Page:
Sclerotinia Crown Rot And Stem Rot Of Alfalfa

   Sclerotinia crown and stem rot (SCSR) was diagnosed last week in western Kentucky, causing substantial damage to a fall seeding of alfalfa. This disease attacks fall-seeded stands because the fungus produces spores in the autumn, mostly from mid-October through November. Spring-seeded stands usually have adequate resistance to infection by the time spores are produced. However, fall-seeded stands are still vulnerable to infection, and so they may suffer stand loss. The stand losses caused by SCSR vary from minor to very severe (Figure 1).
   Symptoms and Signs
   Symptoms likely to be seen at this time of year are as follows:
   • Yellowing, wilting, and browning of randomly scattered plants throughout the planting. During humid conditions, infected plants may exhibit white fungal mycelium (Figure 2). These symptoms are typical of ongoing infections, so these fields will probably continue to experience disease development for several more weeks. If weather remains generally cool and wet, disease development could continue for as long as 4-6 weeks. Sustained periods of warm, dry weather will arrest the disease.
    • Disease does sometimes cause complete or nearly complete death of plants. In other words, alfalfa seeded last fall may simply fail to green up (as in Figure 1). For stands that were lush and vigorous going into winter and then died during winter, Sclerotinia crown and stem rot is the most likely culprit (although not the only culprit).
   Look for fungal survival bodies called “sclerotia” to diagnose this disease. The sclerotia look like tiny black pebbles about 1/16 to 1/8 inch in size, with a white or gray center (Figure 3). They can be found attached to dead plants. If plants have been rotted away, the sclerotia will be scattered about on the soil surface where plants once were present.
   There are a few alfalfa varieties that show partial resistance to this disease. Complete resistance is not available in commercial varieties, but partial resistance can reduce stand loss caused by this disease. If considering a late-summer seeding, it is important to use a variety that has been shown to exhibit partial resistance under field conditions in Kentucky. This is important because some of the worst disease pressure from Sclerotinia crown and stem rot in the nation is in Kentucky. Variety evaluations conducted in other states are useful, but if a variety hasn’t been tested for resistance under Kentucky conditions, it hasn’t been adequately tested for use in Kentucky.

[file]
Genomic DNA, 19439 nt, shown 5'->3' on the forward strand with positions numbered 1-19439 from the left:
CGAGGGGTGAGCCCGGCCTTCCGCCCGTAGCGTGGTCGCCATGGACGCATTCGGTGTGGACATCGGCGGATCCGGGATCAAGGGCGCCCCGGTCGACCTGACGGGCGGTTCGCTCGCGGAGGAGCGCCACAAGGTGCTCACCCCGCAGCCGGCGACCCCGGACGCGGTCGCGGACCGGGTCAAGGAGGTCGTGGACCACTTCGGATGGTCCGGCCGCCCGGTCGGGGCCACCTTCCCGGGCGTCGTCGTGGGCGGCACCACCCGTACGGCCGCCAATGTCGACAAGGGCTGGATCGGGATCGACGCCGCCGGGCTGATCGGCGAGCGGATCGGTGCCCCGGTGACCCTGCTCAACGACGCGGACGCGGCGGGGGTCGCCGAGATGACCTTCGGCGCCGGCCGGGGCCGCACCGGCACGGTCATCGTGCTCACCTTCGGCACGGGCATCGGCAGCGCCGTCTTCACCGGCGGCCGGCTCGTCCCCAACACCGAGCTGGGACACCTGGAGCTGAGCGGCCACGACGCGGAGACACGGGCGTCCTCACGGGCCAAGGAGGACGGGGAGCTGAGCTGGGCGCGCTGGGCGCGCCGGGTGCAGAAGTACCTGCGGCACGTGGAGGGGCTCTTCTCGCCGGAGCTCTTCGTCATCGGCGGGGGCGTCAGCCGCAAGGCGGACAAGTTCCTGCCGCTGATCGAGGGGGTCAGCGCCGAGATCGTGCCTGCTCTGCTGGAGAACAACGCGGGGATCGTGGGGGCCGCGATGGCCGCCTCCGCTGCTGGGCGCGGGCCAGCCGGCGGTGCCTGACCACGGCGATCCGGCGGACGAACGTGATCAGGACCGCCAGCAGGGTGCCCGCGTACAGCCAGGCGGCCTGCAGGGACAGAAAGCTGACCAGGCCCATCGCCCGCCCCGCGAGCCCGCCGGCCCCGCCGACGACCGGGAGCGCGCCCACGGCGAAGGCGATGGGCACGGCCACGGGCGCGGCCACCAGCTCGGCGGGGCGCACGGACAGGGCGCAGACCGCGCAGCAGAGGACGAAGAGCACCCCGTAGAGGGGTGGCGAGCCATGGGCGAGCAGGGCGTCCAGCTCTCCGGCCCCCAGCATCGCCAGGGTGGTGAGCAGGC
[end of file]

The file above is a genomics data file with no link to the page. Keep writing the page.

The variety Phoenix has been shown to have a significant level of Sclerotinia resistance under Kentucky conditions, so that is certainly one to consider for late-summer plantings. Be aware that these varieties can still suffer stand loss from the disease, but they will suffer considerably less stand loss than the many susceptible varieties on the market. Cimarron SR is also a good choice from the standpoint of Sclerotinia. Beyond these, I am unaware of other varieties that have held up against the severe disease pressure we sometimes get in Kentucky.
   Growers with crops sustaining outbreaks of this disease should take this opportunity to determine which fields are showing the problem. This will help them identify fields in which to avoid fall seeding in the future. The Extension publication Risk Factors for Sclerotinia Crown and Stem Rot in Fall-seeded Alfalfa ( y/ext_files/PPFShtml/PPFS-AG-F- 2.pdf) has more information on the disease. Δ
DR. PAUL VINCELLI: Extension Professor, University of Kentucky
 Figure 1. Complete stand loss from a severe outbreak of Sclerotinia crown and stem rot of alfalfa. SCSR fungus (at arrow). Figure 2. White fungal growth on rotting alfalfa crown, indicating an active infection of SCSR.
Figure 3. Black, hardened survival bodies of the SCSR fungus at (arrow).

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